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Fram Strait Bathymetry

Perspective view of the study area with the "new" SCUFN nomenclature

Perspective view oft the study area with the "new" SCUFN feature names. View direction is from north to south, vertical exaggeration is three times.

The study area can be divided in a complex sequence of transform faults and spreading centers. Outstanding morphological features exist along with the Hovgaard Fracture Zone (FZ), the Molloy FZ and the Spitsbergen FZ (south to north). Figure 1 shows a perspective view of the investigation area based on the new bathymetric data. View direction is from north to south.

In the north of the study area and vicinal to the Spitsbergen continental margin, the Spitsbergen FZ links with the Lena Trough located between the Yermak Plateau in the east and the Greenland shelf (Ob Bank) in the west. The Lena Trough is congruent with the Gakkel Ridge in the Arctic Basin. Morphologically the Spitsbergen FZ is characterized by a depression reaching depths of over 4500 m. The "Spitsbergen Trough" follows a northwest-southeast direction that is characteristic for most morphological and geological features in the Fram Strait region.

The Molloy FZ is located about 100 km south of the Spitsbergen FZ following the same direction. The central Molloy Fracture Zone is characterized by the Molloy Ridge, an area of complex morphology, particularly composed of a series of three seamounts reaching heights of 1600 m over the surrounding seafloor with depths ranging from 2500 m to 3500 m. Recently we submitted feature name proposals to SCUFN in order to name these seamounts: Atla Seamount, Eistla Seamount and Gjalp Seamount (Figure 1).

The most significant morphologic feature in the Fram Strait is located at the intersection of the Molloy Transform Fault and the Molloy Ridge system: the Molloy Hole is a nodal deep (Thiede et al. 1990) reaching a depth of 5669 m according to our investigation. This is the deepest known depression of the Arctic Ocean, the Norwegian-Greenland Sea and the Atlantic Ocean north of 60° latitude. It has an almost circular shape with a diameter of about 30 km. At the steepest slopes in the south the seafloor plunges down from 2500 m to 5400 m over a horizontal distance of only 10 km. Local slopes reach values of nearly 100% (42°).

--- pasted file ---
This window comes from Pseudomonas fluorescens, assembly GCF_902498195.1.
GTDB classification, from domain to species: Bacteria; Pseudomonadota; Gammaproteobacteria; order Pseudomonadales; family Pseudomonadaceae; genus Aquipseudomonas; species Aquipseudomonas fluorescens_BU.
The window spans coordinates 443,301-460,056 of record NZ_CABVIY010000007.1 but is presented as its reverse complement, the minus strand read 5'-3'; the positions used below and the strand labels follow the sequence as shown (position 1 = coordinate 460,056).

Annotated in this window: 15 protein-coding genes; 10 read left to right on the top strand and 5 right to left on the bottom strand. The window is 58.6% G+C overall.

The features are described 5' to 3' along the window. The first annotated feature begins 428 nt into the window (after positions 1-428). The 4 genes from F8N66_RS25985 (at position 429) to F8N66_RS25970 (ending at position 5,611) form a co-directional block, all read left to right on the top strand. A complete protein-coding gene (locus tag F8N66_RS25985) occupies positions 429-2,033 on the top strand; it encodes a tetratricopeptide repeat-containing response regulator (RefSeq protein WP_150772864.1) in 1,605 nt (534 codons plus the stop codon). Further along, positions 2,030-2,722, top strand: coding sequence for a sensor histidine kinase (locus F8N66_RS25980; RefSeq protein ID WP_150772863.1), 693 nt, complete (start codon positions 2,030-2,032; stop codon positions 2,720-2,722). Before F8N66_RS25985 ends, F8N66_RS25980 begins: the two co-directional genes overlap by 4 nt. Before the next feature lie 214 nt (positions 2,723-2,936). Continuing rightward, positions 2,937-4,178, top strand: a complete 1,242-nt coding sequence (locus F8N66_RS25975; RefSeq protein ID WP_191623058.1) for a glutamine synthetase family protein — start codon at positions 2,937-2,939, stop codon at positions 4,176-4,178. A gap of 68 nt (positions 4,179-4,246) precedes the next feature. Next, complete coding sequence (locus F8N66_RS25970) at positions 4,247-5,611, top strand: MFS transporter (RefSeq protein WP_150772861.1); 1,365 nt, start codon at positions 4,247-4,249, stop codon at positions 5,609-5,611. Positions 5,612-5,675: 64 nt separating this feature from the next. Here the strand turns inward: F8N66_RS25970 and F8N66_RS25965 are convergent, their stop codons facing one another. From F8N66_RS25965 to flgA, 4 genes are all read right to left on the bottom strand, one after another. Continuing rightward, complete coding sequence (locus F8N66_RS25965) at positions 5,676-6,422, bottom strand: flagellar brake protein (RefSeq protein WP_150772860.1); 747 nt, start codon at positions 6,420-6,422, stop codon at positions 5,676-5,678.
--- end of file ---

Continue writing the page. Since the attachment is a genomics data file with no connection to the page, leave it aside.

The Greenland-Spitsbergen Sill is bounded by the Molloy FZ in the north and the Hovgaard FZ in the south. The sediment-covered plateau has a southeast-northwest trend with a width of about 60 km. Depths increase slightly from southeast (2300 m) to northwest (2600 m). The northeast region of the sill close to the Molloy FZ is almost flat while the southwest part near the Hovgaard Ridge shows undulations of the sediment cover due to buried geologic structures and probably current effects.

The Hovgaard FZ is dominated by the elongated Hovgaard Ridge. The structure has a southwest-northeast axis of about 60 km length with minimum depth of 1200 m in the southwestern part slightly tilting towards northeast. Flanks are steep while the ridge top is relatively flat. The rise is bordered by the 2500 m contour at the edge of the Greenland-Spitsbergen sill and the 2800 m contour in the southwest where it faces the Boreas Abyssal plain. East of the main ridge is a smaller structure with an axis length of 25 km and a minimum depth of about 1300 m.

 

 


 
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